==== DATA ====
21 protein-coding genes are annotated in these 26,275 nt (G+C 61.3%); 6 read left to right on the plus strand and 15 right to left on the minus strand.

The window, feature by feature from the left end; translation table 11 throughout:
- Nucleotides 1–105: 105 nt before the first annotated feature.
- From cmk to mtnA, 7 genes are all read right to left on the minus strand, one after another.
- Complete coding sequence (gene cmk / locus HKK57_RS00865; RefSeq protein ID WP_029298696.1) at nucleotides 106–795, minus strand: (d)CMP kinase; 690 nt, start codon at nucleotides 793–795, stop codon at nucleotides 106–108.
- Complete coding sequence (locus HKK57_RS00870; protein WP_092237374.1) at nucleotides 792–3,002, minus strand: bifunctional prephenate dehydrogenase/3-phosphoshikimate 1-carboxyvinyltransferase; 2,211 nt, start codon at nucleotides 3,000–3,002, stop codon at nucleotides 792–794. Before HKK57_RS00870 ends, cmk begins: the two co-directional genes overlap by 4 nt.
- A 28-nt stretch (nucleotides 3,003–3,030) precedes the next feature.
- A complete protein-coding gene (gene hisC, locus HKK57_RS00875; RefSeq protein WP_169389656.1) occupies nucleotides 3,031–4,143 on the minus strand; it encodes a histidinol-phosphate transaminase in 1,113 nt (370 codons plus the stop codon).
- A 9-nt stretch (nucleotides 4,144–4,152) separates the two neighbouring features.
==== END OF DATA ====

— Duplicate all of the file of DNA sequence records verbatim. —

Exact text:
21 protein-coding genes are annotated in these 26,275 nt (G+C 61.3%); 6 read left to right on the plus strand and 15 right to left on the minus strand.

The window, feature by feature from the left end; translation table 11 throughout:
- Nucleotides 1–105: 105 nt before the first annotated feature.
- From cmk to mtnA, 7 genes are all read right to left on the minus strand, one after another.
- Complete coding sequence (gene cmk / locus HKK57_RS00865; RefSeq protein ID WP_029298696.1) at nucleotides 106–795, minus strand: (d)CMP kinase; 690 nt, start codon at nucleotides 793–795, stop codon at nucleotides 106–108.
- Complete coding sequence (locus HKK57_RS00870; protein WP_092237374.1) at nucleotides 792–3,002, minus strand: bifunctional prephenate dehydrogenase/3-phosphoshikimate 1-carboxyvinyltransferase; 2,211 nt, start codon at nucleotides 3,000–3,002, stop codon at nucleotides 792–794. Before HKK57_RS00870 ends, cmk begins: the two co-directional genes overlap by 4 nt.
- A 28-nt stretch (nucleotides 3,003–3,030) precedes the next feature.
- A complete protein-coding gene (gene hisC, locus HKK57_RS00875; RefSeq protein WP_169389656.1) occupies nucleotides 3,031–4,143 on the minus strand; it encodes a histidinol-phosphate transaminase in 1,113 nt (370 codons plus the stop codon).
- A 9-nt stretch (nucleotides 4,144–4,152) separates the two neighbouring features.